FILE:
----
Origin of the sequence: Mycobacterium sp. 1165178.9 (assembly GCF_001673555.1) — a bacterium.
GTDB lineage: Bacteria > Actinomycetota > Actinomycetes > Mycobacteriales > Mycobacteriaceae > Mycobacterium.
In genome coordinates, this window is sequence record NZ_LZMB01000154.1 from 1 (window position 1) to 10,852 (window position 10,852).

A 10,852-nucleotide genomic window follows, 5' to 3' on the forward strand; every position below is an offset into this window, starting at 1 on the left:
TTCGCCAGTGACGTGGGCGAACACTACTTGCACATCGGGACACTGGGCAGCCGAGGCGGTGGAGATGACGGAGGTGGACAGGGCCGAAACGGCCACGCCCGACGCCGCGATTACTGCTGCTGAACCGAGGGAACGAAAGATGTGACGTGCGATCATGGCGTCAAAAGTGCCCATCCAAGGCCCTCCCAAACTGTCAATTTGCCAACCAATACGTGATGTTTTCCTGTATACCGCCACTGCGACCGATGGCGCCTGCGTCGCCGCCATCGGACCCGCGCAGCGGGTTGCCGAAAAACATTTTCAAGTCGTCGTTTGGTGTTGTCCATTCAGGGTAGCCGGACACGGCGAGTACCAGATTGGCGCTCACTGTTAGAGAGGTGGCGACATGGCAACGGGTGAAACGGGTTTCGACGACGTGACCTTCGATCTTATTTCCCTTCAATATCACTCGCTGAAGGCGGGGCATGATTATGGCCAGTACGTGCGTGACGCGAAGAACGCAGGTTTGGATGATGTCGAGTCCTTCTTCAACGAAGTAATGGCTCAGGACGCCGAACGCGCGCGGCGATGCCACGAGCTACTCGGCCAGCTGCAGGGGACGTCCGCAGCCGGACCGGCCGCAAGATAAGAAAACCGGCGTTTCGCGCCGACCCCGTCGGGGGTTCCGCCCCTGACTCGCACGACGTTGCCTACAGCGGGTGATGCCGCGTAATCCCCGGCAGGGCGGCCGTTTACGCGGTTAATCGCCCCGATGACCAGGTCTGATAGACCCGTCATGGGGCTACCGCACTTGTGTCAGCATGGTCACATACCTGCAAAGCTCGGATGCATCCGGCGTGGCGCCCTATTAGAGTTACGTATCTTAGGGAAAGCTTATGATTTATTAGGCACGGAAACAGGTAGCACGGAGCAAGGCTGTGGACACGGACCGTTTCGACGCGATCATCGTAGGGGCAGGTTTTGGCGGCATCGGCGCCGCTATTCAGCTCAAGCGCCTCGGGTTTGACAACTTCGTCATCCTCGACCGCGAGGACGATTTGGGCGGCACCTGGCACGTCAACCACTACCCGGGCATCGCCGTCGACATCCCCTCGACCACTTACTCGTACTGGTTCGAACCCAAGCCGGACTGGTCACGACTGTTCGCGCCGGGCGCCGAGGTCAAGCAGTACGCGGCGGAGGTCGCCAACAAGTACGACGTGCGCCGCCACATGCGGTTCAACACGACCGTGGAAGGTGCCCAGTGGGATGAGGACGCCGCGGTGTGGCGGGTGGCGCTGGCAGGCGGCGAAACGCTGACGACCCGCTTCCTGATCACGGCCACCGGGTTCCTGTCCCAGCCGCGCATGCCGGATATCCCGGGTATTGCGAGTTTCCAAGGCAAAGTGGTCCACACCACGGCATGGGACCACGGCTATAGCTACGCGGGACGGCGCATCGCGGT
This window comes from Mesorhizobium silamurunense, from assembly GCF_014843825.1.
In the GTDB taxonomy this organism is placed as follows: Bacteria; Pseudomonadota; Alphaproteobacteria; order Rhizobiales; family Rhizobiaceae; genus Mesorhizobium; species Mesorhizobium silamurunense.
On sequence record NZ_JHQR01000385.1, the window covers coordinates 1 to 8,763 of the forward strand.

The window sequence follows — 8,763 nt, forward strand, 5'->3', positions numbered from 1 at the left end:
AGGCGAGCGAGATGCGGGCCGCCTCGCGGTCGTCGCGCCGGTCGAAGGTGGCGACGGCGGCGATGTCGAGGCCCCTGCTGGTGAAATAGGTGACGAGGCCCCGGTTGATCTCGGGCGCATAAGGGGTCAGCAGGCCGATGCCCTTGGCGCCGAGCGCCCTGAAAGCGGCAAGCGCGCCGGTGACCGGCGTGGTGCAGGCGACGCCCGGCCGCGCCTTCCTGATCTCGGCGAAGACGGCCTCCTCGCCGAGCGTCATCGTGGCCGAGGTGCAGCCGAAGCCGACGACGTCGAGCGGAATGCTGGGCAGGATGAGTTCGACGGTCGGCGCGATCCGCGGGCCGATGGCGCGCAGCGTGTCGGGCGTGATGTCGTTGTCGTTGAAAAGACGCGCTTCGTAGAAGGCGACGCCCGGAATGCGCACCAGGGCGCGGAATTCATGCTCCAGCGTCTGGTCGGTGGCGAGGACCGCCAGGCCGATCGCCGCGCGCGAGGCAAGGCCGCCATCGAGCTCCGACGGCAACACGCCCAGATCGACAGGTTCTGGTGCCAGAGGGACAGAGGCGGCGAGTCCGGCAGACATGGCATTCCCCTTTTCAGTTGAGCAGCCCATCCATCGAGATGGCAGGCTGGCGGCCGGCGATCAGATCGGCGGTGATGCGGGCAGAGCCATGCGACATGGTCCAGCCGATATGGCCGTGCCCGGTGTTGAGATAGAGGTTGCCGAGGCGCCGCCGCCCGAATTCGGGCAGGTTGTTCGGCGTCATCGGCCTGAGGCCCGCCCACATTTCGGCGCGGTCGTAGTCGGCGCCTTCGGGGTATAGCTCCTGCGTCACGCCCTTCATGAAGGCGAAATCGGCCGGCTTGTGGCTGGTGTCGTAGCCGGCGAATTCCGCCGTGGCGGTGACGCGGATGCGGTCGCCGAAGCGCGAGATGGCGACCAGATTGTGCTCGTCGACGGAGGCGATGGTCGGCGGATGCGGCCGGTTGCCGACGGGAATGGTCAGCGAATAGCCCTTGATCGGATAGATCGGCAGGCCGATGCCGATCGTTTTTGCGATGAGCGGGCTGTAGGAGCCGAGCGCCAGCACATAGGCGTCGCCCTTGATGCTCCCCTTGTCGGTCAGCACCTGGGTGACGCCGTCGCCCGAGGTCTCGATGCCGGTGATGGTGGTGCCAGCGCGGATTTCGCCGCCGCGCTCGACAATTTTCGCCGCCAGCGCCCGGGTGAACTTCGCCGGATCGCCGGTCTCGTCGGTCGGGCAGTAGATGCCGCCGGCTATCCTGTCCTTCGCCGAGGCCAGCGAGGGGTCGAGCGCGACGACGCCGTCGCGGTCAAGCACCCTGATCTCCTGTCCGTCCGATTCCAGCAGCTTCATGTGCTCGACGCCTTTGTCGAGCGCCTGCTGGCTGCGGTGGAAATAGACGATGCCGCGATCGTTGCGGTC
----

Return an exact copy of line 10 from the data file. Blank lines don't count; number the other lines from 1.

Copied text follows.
AGGCGAGCGAGATGCGGGCCGCCTCGCGGTCGTCGCGCCGGTCGAAGGTGGCGACGGCGGCGATGTCGAGGCCCCTGCTGGTGAAATAGGTGACGAGGCCCCGGTTGATCTCGGGCGCATAAGGGGTCAGCAGGCCGATGCCCTTGGCGCCGAGCGCCCTGAAAGCGGCAAGCGCGCCGGTGACCGGCGTGGTGCAGGCGACGCCCGGCCGCGCCTTCCTGATCTCGGCGAAGACGGCCTCCTCGCCGAGCGTCATCGTGGCCGAGGTGCAGCCGAAGCCGACGACGTCGAGCGGAATGCTGGGCAGGATGAGTTCGACGGTCGGCGCGATCCGCGGGCCGATGGCGCGCAGCGTGTCGGGCGTGATGTCGTTGTCGTTGAAAAGACGCGCTTCGTAGAAGGCGACGCCCGGAATGCGCACCAGGGCGCGGAATTCATGCTCCAGCGTCTGGTCGGTGGCGAGGACCGCCAGGCCGATCGCCGCGCGCGAGGCAAGGCCGCCATCGAGCTCCGACGGCAACACGCCCAGATCGACAGGTTCTGGTGCCAGAGGGACAGAGGCGGCGAGTCCGGCAGACATGGCATTCCCCTTTTCAGTTGAGCAGCCCATCCATCGAGATGGCAGGCTGGCGGCCGGCGATCAGATCGGCGGTGATGCGGGCAGAGCCATGCGACATGGTCCAGCCGATATGGCCGTGCCCGGTGTTGAGATAGAGGTTGCCGAGGCGCCGCCGCCCGAATTCGGGCAGGTTGTTCGGCGTCATCGGCCTGAGGCCCGCCCACATTTCGGCGCGGTCGTAGTCGGCGCCTTCGGGGTATAGCTCCTGCGTCACGCCCTTCATGAAGGCGAAATCGGCCGGCTTGTGGCTGGTGTCGTAGCCGGCGAATTCCGCCGTGGCGGTGACGCGGATGCGGTCGCCGAAGCGCGAGATGGCGACCAGATTGTGCTCGTCGACGGAGGCGATGGTCGGCGGATGCGGCCGGTTGCCGACGGGAATGGTCAGCGAATAGCCCTTGATCGGATAGATCGGCAGGCCGATGCCGATCGTTTTTGCGATGAGCGGGCTGTAGGAGCCGAGCGCCAGCACATAGGCGTCGCCCTTGATGCTCCCCTTGTCGGTCAGCACCTGGGTGACGCCGTCGCCCGAGGTCTCGATGCCGGTGATGGTGGTGCCAGCGCGGATTTCGCCGCCGCGCTCGACAATTTTCGCCGCCAGCGCCCGGGTGAACTTCGCCGGATCGCCGGTCTCGTCGGTCGGGCAGTAGATGCCGCCGGCTATCCTGTCCTTCGCCGAGGCCAGCGAGGGGTCGAGCGCGACGACGCCGTCGCGGTCAAGCACCCTGATCTCCTGTCCGTCCGATTCCAGCAGCTTCATGTGCTCGACGCCTTTGTCGAGCGCCTGCTGGCTGCGGTGGAAATAGACGATGCCGCGATCGTTGCGGTC